Final four members of America’s only populated Shaker village,
in rural Maine, agree to a preservation plan to protect the enclave
By Sara Miller Llana, The Christian Science Monitor
New Gloucester, Me. – Wafts of fruitcake, fresh from the oven, lace the brick Dwelling House, built in 1883. In the barn across the field, as the sun hangs low on a winter horizon, three pigs gleefully scuttle toward Brother Arnold. “Hello kids, hello kids,” he coos, patting their rumps as if they were pet dogs.
In many ways, life has changed little in this pastoral patch of southern Maine, where the Shaker community has toiled for more than two centuries. That’s why Brother Arnold winces when he is told they are vanishing.
“Everyone says, ‘poor Shakers,’ ” he says. “People come here, and say we are gone.”
You could, of course, be forgiven the assumption. This is the last populated Shaker village in the country. The other 17 have disappeared or become museums. And here on Sabbathday Lake, on 1,800 idyllic acres of forest, apple orchard and pasture, only four Shakers remain, pledging celibacy, and, in their founder Mother Ann’s words, to put their “hands to work and hearts to God.”
Brother Arnold, Brother Wayne, Sister June and Sister Frances are the last possessors of the Shaker tradition, a responsibility they are reminded of each day as they share meals across long, wooden tables, or when they say goodnight and head to their separate rooms. Yet it is not with a sense of doom, but determination, that they uphold the tenets of their centuries-old faith – and adapt to the realities of the future.
Sometimes that means looking outward in ways both pragmatic and novel. Recently they signed a $3.7 million preservation plan with a consortium of conservation groups in Maine to ease their tax bills and protect their property from being turned into subdivisions. “Friends are increasingly important to this community,” says Brother Arnold, patting their golden retriever, Chase.
The United Society of Believers, dubbed Shakers because they shook and trembled during 18th-century worship, was never a group of vast numbers. Ann Lee founded the Protestant sect in 1747 in England, but, because of persecution, they immigrated to the United States in 1774. Here they formed communities stretching from Maine to Florida. At their height before the Civil War, they numbered 5,000, many of them orphans.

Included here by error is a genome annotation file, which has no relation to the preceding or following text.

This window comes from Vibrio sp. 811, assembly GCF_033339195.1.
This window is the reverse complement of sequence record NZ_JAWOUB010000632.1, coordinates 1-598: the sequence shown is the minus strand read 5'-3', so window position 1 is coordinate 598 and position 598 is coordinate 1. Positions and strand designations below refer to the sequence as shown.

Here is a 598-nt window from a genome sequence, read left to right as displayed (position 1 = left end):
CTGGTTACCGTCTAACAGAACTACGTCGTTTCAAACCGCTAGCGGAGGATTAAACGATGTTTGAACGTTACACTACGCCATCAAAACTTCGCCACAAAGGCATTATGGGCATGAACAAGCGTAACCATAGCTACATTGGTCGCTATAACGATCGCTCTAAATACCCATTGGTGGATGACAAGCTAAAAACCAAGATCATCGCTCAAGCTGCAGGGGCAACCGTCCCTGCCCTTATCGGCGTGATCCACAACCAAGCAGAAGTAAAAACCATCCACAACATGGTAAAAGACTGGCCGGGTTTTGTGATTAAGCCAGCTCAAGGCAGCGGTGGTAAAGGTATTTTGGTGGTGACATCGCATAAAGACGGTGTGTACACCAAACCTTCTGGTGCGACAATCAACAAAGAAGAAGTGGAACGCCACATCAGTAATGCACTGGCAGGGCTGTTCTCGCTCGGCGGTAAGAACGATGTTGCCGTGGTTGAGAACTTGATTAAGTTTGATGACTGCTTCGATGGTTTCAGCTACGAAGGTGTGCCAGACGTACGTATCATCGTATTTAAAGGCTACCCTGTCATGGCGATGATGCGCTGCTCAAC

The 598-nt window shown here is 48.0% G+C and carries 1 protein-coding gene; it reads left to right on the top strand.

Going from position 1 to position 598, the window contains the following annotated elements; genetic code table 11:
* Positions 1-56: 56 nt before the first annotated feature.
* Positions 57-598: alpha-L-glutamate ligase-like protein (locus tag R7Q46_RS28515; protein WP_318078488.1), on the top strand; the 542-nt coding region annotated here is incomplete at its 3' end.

Most of the world has become acquainted with Shakerism through the simple, solid furniture the group produced over the decades. “There has been an incredible love, almost a romantic love and embrace of the material culture of the Shakers,” says Stephen Stein, an emeritus professor of religion at Indiana University in Bloomington.
While their wooden chairs and tables have become American icons, much of their ethos is quintessentially Yankee. They embrace progress, and their inventions, such as the clothespin or flat-bottomed broom, are hallmarks of the value they place on efficiency. Though they are often confused with the Amish, Shakers use modern conveniences – they share three vehicles and use the Internet – and practice communal living in a way that can make life less simple.
At Sabbathday Lake, where only trucks rumbling down Route 26 interrupt a quiet afternoon, the four awake to morning prayers and set to work. They tend to 30 sheep, nine cattle and three pigs. They gather gifts for the needy and lay out hydrangeas to dry for wreaths. They make their own yarn, cook and clean, and maintain 19 historic buildings. The great bell atop the Dwelling House summons them to meals.